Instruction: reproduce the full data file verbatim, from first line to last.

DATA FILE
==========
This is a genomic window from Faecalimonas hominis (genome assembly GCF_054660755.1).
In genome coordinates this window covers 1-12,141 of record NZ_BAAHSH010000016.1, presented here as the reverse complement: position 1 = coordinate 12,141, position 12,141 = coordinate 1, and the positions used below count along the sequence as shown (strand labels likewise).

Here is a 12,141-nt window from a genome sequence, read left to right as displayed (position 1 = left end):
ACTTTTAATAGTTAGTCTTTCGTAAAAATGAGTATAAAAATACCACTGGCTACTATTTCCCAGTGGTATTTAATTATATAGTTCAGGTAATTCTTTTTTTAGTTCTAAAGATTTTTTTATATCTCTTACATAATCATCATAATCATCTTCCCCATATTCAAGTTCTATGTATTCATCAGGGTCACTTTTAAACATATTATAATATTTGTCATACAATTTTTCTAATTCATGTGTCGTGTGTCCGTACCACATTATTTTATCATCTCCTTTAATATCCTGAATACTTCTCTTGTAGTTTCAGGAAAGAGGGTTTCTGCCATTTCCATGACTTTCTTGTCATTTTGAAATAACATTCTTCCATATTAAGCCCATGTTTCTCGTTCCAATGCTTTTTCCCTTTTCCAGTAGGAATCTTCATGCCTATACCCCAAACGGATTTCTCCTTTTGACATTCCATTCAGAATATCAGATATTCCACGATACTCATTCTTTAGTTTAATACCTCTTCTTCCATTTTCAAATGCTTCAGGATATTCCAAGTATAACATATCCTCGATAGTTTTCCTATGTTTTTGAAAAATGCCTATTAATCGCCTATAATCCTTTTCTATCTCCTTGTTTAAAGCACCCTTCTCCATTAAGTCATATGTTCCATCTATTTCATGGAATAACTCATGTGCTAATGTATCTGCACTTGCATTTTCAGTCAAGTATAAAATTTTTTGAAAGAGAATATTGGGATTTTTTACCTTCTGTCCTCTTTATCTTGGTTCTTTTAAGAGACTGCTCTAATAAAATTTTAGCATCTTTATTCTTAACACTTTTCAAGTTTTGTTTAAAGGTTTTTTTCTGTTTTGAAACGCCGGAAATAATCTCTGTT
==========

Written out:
This is a genomic window from Faecalimonas hominis (genome assembly GCF_054660755.1).
In genome coordinates this window covers 1-12,141 of record NZ_BAAHSH010000016.1, presented here as the reverse complement: position 1 = coordinate 12,141, position 12,141 = coordinate 1, and the positions used below count along the sequence as shown (strand labels likewise).

Here is a 12,141-nt window from a genome sequence, read left to right as displayed (position 1 = left end):
ACTTTTAATAGTTAGTCTTTCGTAAAAATGAGTATAAAAATACCACTGGCTACTATTTCCCAGTGGTATTTAATTATATAGTTCAGGTAATTCTTTTTTTAGTTCTAAAGATTTTTTTATATCTCTTACATAATCATCATAATCATCTTCCCCATATTCAAGTTCTATGTATTCATCAGGGTCACTTTTAAACATATTATAATATTTGTCATACAATTTTTCTAATTCATGTGTCGTGTGTCCGTACCACATTATTTTATCATCTCCTTTAATATCCTGAATACTTCTCTTGTAGTTTCAGGAAAGAGGGTTTCTGCCATTTCCATGACTTTCTTGTCATTTTGAAATAACATTCTTCCATATTAAGCCCATGTTTCTCGTTCCAATGCTTTTTCCCTTTTCCAGTAGGAATCTTCATGCCTATACCCCAAACGGATTTCTCCTTTTGACATTCCATTCAGAATATCAGATATTCCACGATACTCATTCTTTAGTTTAATACCTCTTCTTCCATTTTCAAATGCTTCAGGATATTCCAAGTATAACATATCCTCGATAGTTTTCCTATGTTTTTGAAAAATGCCTATTAATCGCCTATAATCCTTTTCTATCTCCTTGTTTAAAGCACCCTTCTCCATTAAGTCATATGTTCCATCTATTTCATGGAATAACTCATGTGCTAATGTATCTGCACTTGCATTTTCAGTCAAGTATAAAATTTTTTGAAAGAGAATATTGGGATTTTTTACCTTCTGTCCTCTTTATCTTGGTTCTTTTAAGAGACTGCTCTAATAAAATTTTAGCATCTTTATTCTTAACACTTTTCAAGTTTTGTTTAAAGGTTTTTTTCTGTTTTGAAACGCCGGAAATAATCTCTGTT